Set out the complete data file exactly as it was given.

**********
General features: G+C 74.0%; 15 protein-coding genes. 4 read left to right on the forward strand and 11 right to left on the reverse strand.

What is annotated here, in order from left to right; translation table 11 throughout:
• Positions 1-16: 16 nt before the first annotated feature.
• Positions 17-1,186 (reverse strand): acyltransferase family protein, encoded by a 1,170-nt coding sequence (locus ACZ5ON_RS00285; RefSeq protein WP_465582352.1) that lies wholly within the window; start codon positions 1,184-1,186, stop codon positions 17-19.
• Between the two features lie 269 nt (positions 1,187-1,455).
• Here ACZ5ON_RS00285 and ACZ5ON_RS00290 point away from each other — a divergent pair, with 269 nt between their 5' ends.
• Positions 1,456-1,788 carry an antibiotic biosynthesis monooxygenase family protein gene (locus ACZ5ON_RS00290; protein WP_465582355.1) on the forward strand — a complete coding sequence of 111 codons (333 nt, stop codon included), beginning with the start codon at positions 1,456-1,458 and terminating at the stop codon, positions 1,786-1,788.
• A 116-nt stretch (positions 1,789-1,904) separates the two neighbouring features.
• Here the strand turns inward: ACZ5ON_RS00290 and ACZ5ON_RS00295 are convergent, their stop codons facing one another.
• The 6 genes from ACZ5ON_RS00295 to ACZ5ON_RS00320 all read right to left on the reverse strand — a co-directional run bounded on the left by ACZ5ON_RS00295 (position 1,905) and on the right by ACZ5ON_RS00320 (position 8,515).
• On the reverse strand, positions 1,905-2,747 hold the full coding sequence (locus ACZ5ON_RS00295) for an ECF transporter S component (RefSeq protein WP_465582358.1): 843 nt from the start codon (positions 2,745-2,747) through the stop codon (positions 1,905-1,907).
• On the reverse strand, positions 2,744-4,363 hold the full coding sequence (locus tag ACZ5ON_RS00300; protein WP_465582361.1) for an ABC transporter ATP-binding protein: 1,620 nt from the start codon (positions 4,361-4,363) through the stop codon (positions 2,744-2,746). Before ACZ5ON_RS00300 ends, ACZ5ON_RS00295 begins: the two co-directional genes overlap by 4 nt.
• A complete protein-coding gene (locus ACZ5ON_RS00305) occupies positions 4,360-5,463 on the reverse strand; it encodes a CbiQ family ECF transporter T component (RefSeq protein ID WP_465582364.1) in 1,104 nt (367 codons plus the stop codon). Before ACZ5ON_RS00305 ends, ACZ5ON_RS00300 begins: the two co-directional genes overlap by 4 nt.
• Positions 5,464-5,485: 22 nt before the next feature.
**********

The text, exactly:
General features: G+C 74.0%; 15 protein-coding genes. 4 read left to right on the forward strand and 11 right to left on the reverse strand.

What is annotated here, in order from left to right; translation table 11 throughout:
• Positions 1-16: 16 nt before the first annotated feature.
• Positions 17-1,186 (reverse strand): acyltransferase family protein, encoded by a 1,170-nt coding sequence (locus ACZ5ON_RS00285; RefSeq protein WP_465582352.1) that lies wholly within the window; start codon positions 1,184-1,186, stop codon positions 17-19.
• Between the two features lie 269 nt (positions 1,187-1,455).
• Here ACZ5ON_RS00285 and ACZ5ON_RS00290 point away from each other — a divergent pair, with 269 nt between their 5' ends.
• Positions 1,456-1,788 carry an antibiotic biosynthesis monooxygenase family protein gene (locus ACZ5ON_RS00290; protein WP_465582355.1) on the forward strand — a complete coding sequence of 111 codons (333 nt, stop codon included), beginning with the start codon at positions 1,456-1,458 and terminating at the stop codon, positions 1,786-1,788.
• A 116-nt stretch (positions 1,789-1,904) separates the two neighbouring features.
• Here the strand turns inward: ACZ5ON_RS00290 and ACZ5ON_RS00295 are convergent, their stop codons facing one another.
• The 6 genes from ACZ5ON_RS00295 to ACZ5ON_RS00320 all read right to left on the reverse strand — a co-directional run bounded on the left by ACZ5ON_RS00295 (position 1,905) and on the right by ACZ5ON_RS00320 (position 8,515).
• On the reverse strand, positions 1,905-2,747 hold the full coding sequence (locus ACZ5ON_RS00295) for an ECF transporter S component (RefSeq protein WP_465582358.1): 843 nt from the start codon (positions 2,745-2,747) through the stop codon (positions 1,905-1,907).
• On the reverse strand, positions 2,744-4,363 hold the full coding sequence (locus tag ACZ5ON_RS00300; protein WP_465582361.1) for an ABC transporter ATP-binding protein: 1,620 nt from the start codon (positions 4,361-4,363) through the stop codon (positions 2,744-2,746). Before ACZ5ON_RS00300 ends, ACZ5ON_RS00295 begins: the two co-directional genes overlap by 4 nt.
• A complete protein-coding gene (locus ACZ5ON_RS00305) occupies positions 4,360-5,463 on the reverse strand; it encodes a CbiQ family ECF transporter T component (RefSeq protein ID WP_465582364.1) in 1,104 nt (367 codons plus the stop codon). Before ACZ5ON_RS00305 ends, ACZ5ON_RS00300 begins: the two co-directional genes overlap by 4 nt.
• Positions 5,464-5,485: 22 nt before the next feature.